Fifth, beyond the digital divide, is the constraint of tech-savviness. Engaging the public in a virtual rally becomes more problematic, especially the elderly. Many are not tech-savvy nor active on social media. They may be politically minded but not technologically aware. Hence, they may not know about Zoom meetups or Facebook Live.
Are there idiosyncrasies associated with virtual rallies?
While virtual rallies have their advantages and disadvantages, they are also associated with some idiosyncrasies. First, virtual rallies provide political parties more opportunities to play dirty politics. For example, they can sabotage an opposition party’s efforts by disconnecting internet services or local cable networks during a virtual rally. If the ruling party is powerful, it may exert influence on social media companies. To please the politicians in power and protect their corporate interest, platforms such as Twitter and Facebook may not delete an incendiary post by the ruling party that violates the company’s own hate-speech rules.
Second, virtual speeches work well for a specific type of personality. In a virtual rally, not every leader can successfully replicate the energy, enthusiasm, and excitement of a live-rousing event. For people like Donald Trump, Narendra Modi, and Mamata Banerjee, who deliver largely unscripted speeches and feed off a live crowd’s energy, the virtual medium may not do justice to their oratorial style. On a PBS show, John Brabender, a Republican political strategist, commented on Trump’s strengths. He remarked, “Trump is a live candidate. He can be entertaining. He can be interesting. And he knows how to steal the news cycle, which is much easier to do with a big rally than it is online.” In his opinion, virtual rallies work well for Joe Biden, given his sedate, controlled, and predictable personality.
Third, virtual rallies can amplify missteps. Biden’s Zoom rally in Tampa, Florida in May 2020 demonstrated how a series of small mistakes can cascade into a full-blown disaster. Technical glitches, asynchronous audio, blank screen, off-screen sound bites, and presenters not being aware that they are on a live event resulted in a steep decline in live viewership and gave fodder to the opposition who turned him into a meme.
Fourth, virtual events require tech-savvy teams. Parties need to hire communications and media experts, data analysts, graphic designers, content creators, and video editors to avoid glitches and provide entertainment to keep viewers’ attention. Political parties reluctant to mimic digital newsrooms of corporate media houses may lag in their public outreach efforts.
Do constitutional authorities have a role?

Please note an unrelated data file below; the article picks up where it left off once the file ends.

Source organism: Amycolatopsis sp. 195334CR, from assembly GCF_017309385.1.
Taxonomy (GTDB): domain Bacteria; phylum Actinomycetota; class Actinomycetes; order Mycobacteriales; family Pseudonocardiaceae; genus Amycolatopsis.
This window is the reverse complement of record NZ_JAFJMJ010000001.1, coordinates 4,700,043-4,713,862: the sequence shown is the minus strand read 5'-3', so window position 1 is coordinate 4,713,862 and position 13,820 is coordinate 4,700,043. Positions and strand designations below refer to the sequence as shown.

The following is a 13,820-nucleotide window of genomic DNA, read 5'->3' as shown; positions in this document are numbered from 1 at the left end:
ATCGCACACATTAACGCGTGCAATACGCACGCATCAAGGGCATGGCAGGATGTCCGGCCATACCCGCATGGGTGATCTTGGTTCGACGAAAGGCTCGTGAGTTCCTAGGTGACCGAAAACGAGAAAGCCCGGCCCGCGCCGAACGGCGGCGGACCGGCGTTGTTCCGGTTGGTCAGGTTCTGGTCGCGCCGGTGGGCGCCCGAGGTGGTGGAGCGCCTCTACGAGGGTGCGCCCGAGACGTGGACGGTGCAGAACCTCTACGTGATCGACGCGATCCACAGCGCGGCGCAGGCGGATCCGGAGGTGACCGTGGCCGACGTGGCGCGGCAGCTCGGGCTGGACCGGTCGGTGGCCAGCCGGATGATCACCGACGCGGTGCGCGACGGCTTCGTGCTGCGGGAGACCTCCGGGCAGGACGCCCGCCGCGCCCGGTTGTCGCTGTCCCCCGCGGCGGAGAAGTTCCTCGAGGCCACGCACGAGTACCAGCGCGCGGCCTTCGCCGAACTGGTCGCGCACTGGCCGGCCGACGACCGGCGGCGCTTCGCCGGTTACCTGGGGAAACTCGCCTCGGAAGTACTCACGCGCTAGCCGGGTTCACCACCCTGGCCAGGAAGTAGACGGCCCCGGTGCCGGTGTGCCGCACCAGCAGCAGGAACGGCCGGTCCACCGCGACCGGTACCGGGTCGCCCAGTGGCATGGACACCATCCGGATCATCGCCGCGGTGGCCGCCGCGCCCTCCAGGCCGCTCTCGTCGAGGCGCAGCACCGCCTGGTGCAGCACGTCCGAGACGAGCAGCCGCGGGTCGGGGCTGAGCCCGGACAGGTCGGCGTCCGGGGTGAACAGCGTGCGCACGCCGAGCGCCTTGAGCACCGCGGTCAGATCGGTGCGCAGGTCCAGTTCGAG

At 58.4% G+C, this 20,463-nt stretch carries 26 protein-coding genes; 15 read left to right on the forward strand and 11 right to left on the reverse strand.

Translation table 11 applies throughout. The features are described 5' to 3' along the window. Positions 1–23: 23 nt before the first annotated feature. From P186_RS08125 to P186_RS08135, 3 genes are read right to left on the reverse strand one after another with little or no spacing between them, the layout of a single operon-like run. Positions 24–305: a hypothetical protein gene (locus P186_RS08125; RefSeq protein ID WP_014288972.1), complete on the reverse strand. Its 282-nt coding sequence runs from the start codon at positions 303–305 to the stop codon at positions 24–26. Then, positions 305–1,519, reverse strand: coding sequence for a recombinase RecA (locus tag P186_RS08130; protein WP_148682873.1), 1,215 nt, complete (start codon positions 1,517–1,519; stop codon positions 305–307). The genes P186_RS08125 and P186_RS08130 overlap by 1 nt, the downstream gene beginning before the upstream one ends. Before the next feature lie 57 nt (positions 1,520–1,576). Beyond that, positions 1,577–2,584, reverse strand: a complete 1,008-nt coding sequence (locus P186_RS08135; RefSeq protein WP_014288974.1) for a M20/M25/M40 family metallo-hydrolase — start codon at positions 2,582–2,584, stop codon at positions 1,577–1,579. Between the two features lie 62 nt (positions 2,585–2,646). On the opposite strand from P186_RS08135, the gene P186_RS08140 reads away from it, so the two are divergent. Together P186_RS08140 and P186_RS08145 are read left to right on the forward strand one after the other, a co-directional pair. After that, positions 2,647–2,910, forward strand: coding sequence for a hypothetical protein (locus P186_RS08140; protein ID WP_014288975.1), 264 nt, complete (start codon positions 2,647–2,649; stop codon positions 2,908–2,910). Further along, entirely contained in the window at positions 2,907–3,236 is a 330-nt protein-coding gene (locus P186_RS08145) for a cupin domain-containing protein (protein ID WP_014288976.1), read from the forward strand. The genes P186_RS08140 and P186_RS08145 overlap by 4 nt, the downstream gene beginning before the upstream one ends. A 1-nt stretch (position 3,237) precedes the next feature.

Beyond political parties, an important stakeholder in the debate between field and virtual rallies is the constitutional authority responsible for holding fair elections. Political campaigning on social media poses new problems for it. It has to distinguish between free speech and the manipulative behavior of leaders. Specifically, fake news, hate messages, and rumors in virtual rallies spread quickly and are difficult to track and stop. It is much easier for authorities to identify and remove incendiary content and false messaging in field campaigns and punish those responsible in a timely manner. Monitoring content in traditional campaigns is easier, be it painting over messages on a wall, tearing offensive physical posters and banners, or banning certain groups. Rectifying wrongful conduct in a virtual event is tricky. Once online, videos and messages take a life of their own. They can spread quickly and manipulate voters’ beliefs and perceptions. Authorities have to digitally identify, track, and remove the false narrative from social media to halt the dissemination of inflammatory messages. The process is complex and slow, as social media provides anonymity to people behind false propaganda. Election officials have catchup to play and will have to introduce new rules to combat these unique set of challenges associated with virtual rallies.
In conclusion, the pros and cons of field and virtual rallies notwithstanding, there is a case to be made for the latter. According to a Centre for Media Studies (CMS) study, the 2019 Lok Sabha elections in India cost approximately Rs 60,000 crore, twice the amount spent on the elections in 2014. If virtual rallies become more common, the country can put the saved money to more productive uses. Based purely on economics, it would appear imprudent to revert to the extravagant field rallies once the threat of COVID-19 recedes. As more people gain access to smartphones and internet connectivity, virtual rallies should become more commonplace. They will enable targeted campaigning. Political rhetoric will give way to voters being informed by distilled information before they cast their vote. However, as elections in various countries have shown, digital media can be hijacked to spin a false narrative that many will follow without questioning. Democracy in the digital age can only thrive if the voter is informed and truth trumps falsehoods.
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This article has been written under the guidance of Prof. Ajit Phadnis, Department of Humanities and Social Sciences, Indian Institute of Management Indore.
The opinions expressed in this essay are those of the authors. They do not purport to reflect the opinions or views of CCS.